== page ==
I've heard jetbridges are pretty expensive, especially the dual jetbridges.

In my experience, many major European airports either have only a few dual jetbridges or even none at all.

I think one of the reason is space. Dual jetbridges need a large area which in many congested airports is probably not practical.

For some reason also, in some airports like BEY, they often only use of the two jetbridges. I assume because airlines may not want to pay the fees for the use of both and just pay for the use of one of them.

They do save on loading and unloading time though.

Regards



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User currently offlineCarpethead From Japan, joined Aug 2004, 2977 posts, RR: 3
Reply 9, posted (8 years 11 months 1 week 2 days 13 hours ago) and read 3023 times:

Dual boarding bridge really doesn't take up any more space than with only one if its a gate where a widebody can park. It's all about costs borne by the airport.
For example, a large majority of gates in Asia have two and perhaps three in the future because there are more widebody flights as a percentage.
Tokyo Narita doesn't have a single single boarding bridge gate!
This may be true for Singapore Changi too.

Of course, there's not as much need for dual boarding bridges in Europe or US but int'l terminals typically have some at major airports.


User currently offlineBCAL707 From United States of America, joined Nov 2005, 34 posts, RR: 0
Reply 10, posted (8 years 11 months 1 week 2 days 13 hours ago) and read 2998 times:

It's interesting that at some smaller airports where tarmac boarding is still done (San Jose, California SJC), depending on the airline or ground handling agent, you will see the front and rear doors of a 737 (or similarly size aircraft) both open and in operation for boarding and de-planing, with the mobile stairs. Very quick way to get out of a 737! It's great. Therefore, obviously, saves a lot of time to board and un-board an aircraft.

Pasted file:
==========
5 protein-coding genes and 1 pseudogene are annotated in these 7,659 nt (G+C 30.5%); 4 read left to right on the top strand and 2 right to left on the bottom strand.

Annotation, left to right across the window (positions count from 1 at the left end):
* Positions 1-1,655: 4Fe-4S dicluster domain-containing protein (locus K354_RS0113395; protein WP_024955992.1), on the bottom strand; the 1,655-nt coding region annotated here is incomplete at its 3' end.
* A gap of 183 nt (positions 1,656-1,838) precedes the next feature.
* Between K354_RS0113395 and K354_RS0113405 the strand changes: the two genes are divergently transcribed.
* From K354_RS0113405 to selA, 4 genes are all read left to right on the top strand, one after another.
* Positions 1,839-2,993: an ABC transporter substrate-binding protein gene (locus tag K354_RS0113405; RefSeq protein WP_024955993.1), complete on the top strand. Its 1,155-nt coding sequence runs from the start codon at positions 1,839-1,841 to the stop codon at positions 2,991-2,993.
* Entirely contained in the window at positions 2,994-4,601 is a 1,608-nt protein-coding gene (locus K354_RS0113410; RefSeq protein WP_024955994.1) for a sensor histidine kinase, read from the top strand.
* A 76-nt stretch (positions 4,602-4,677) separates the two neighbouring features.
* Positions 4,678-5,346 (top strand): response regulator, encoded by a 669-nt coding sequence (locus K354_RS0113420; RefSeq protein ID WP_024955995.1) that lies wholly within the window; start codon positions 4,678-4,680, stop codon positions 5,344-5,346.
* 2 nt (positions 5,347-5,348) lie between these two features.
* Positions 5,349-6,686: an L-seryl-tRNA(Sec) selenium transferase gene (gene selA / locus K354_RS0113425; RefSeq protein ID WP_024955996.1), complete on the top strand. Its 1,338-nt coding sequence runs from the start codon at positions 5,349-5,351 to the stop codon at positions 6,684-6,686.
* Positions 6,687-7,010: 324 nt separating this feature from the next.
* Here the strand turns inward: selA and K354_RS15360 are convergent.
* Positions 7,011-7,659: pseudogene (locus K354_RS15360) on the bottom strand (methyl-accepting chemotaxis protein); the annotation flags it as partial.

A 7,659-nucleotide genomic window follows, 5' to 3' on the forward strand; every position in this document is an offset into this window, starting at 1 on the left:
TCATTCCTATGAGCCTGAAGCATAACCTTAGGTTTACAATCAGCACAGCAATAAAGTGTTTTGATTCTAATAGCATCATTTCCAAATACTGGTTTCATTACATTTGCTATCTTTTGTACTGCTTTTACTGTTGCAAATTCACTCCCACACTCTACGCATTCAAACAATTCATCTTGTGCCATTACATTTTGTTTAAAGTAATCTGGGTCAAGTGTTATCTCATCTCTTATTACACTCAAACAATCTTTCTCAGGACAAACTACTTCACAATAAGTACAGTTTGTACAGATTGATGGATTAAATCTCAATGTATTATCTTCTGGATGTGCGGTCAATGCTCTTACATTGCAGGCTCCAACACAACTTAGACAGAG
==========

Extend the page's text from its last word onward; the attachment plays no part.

However, some dual jetbridges meet up at one point, and everyone still bottle-necks in the same passageway. That's not much of a help.


User currently offlineTwoLz2Rn From United States of America, joined Oct 2005, 452 posts, RR: 0
Reply 11, posted (8 years 11 months 1 week 2 days 13 hours ago) and read 2981 times:

Quote:
I believe those stands were engineered to accomodate the many combis that KL has operated over the years.



Why would they spend the money to build them if the combis hold less passengers? were they built for the MD-11's too?


User currently offlineCRGsFuture From United States of America, joined Jan 2006, 536 posts, RR: 1
Reply 12, posted (8 years 11 months 1 week 2 days 13 hours ago) and read 2962 times:

I think duel-jetbridges are useless. Most meet up at the same point in some airports, and others might lessen some congestion but the price for using both of them is expensive and worthless to some airlines.

It's really only useful if your a hub airline at that particular airport like KL at AMS.



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User currently offlineBeertrucker From United States of America, joined Dec 2005, 403 posts, RR: 0
Reply 13, posted (8 years 11 months 1 week 2 days 13 hours ago) and read 2954 times:

WN at ALB uses duel jetways. One of the front door and one for the back door. On all 737's. They have them at both their Gates. Helps with unloading and they have it open on most of the loading. I don't know of any other airports that WN uses this at.

If you look close in the background of this photo you can see a jetbridge high in the air. That is so that the 737-700 you see in pic can get under it. it then will go to the back door. when a 737-300 comes in it stays lower cause of no winglet.